A NURSE who worked with dementia patients has praised the work of staff and managers who have turned around a care home that was criticised by watchdogs.
Dorothy McPartlin, whose 93 year-old mother is a resident in the Pentland Hill Care Home in Edinburgh, says she is relieved by the transformation at the home.
Now she has called for the efforts of the new team to be recognised, to allow the many changes to properly take root so the care service can continue to improve.
Mrs McPartlin, who spent eight years as a nurse caring for people with dementia with the NHS until her retirement, said: “I have never been shy about complaining and demanding change and there is no doubt things were pretty poor for a while.
“However, I will also give praise where it is due and I really believe that is what is called for now.
“There has been a remarkable change at Pentland Hill and the care staff have worked incredibly hard. It is time that was recognised.
“There was a time for all the endless negative criticism, but it is a different place now, with different management and many new staff.
“Now it needs to be given a chance for all of those changes to take root properly, to make sure the improvements are for the long term and the home keeps getting better.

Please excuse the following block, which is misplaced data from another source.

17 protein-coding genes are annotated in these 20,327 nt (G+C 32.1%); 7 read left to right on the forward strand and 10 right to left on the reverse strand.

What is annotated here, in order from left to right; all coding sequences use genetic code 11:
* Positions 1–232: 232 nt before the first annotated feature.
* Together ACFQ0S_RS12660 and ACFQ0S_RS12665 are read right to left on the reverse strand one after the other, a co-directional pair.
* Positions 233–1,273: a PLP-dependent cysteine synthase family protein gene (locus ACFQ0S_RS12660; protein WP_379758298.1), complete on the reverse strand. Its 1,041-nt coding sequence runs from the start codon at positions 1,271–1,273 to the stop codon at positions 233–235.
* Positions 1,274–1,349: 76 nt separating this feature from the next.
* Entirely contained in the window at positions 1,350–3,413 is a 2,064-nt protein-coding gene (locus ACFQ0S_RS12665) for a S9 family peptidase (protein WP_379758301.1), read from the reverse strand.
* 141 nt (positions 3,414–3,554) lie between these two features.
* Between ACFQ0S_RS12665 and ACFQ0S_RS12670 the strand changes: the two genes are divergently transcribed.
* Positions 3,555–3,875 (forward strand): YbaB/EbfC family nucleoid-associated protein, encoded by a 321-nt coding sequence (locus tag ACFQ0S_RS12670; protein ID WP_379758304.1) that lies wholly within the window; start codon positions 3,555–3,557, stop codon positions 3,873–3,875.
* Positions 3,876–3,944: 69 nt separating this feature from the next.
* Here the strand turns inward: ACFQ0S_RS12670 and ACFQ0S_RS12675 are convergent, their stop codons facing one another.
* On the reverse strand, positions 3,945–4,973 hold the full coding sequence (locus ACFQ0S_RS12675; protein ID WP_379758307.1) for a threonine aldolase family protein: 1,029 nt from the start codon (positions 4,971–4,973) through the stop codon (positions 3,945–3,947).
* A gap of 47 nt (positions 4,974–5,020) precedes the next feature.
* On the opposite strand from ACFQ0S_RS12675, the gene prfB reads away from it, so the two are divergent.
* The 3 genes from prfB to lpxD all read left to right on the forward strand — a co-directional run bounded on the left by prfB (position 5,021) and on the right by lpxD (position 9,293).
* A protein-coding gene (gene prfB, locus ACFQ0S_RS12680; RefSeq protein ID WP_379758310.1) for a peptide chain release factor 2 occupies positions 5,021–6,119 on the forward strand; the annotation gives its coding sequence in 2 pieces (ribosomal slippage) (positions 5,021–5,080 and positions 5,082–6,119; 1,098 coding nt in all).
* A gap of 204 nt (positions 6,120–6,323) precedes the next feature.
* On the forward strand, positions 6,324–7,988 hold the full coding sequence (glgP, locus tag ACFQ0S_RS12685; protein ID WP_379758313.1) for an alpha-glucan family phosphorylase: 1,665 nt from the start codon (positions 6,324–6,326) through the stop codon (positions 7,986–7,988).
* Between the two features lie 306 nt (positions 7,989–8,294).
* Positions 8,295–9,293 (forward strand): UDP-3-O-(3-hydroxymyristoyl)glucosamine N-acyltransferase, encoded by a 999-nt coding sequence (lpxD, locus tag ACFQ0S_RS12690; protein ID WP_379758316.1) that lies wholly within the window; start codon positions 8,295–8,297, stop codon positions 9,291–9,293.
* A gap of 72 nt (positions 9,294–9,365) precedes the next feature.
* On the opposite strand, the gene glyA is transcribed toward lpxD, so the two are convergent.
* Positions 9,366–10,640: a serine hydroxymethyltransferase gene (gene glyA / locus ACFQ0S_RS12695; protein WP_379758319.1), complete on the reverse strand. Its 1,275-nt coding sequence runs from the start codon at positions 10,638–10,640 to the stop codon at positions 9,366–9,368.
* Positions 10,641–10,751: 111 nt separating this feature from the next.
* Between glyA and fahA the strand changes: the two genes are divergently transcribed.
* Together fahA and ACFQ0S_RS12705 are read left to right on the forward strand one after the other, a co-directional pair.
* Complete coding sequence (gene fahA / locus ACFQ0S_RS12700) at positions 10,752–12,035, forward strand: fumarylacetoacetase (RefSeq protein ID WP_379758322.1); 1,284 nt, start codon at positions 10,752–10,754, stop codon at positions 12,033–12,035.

“If the staff hear nothing but criticism for what went on there in the past and nothing about the good work they are doing now, my worry is they will become demoralised and leave, then we’ll be back at square one again.”
Mrs McPartlin’s mother, who has six grandchildren and two great grandkids, was diagnosed with dementia seven years ago. Thanks to her nursing experience, her daughter spotted the early warning signs. The progressive illness affected her mother’s ability to speak, robbed her of her memory and eventually left her needing 24-hour care.
For a time, her granddaughter moved into her home to help look after her, but when it became evident she needed round the clock attention, the family decided to seek a nursing home place.
Mrs McPartlin added: “I think any family would rather keep their mum and dad in the family home, but we simply couldn’t be there 24-hours a day and we had to be realistic. It is a very painful thing to do, but my mother’s needs made the decision for us.”
With a council-funded care package, the family secured a place at Pentland Hill in November 2011. Later, once her mother was well-settled into one of the two dementia units at the home, Mrs McPartlin said she started to notice problems.
These included a lack of suitable activities, and feeling that there were too few staff to deal with the numbers of residents. She said most of the care assistants were dedicated and well-intentioned, but were failed by poor management and a lack of proper training – all of which contributed to a chaotic atmosphere and low morale.
She added: “There were times when I was unhappy with what I was witnessing, particularly with my background in dementia nursing. I complained consistently. When the Care Inspectorate gave the home a low grading, I wasn’t surprised at all. In fact, I was relieved that someone else with real influence was acknowledging that there had to be change.”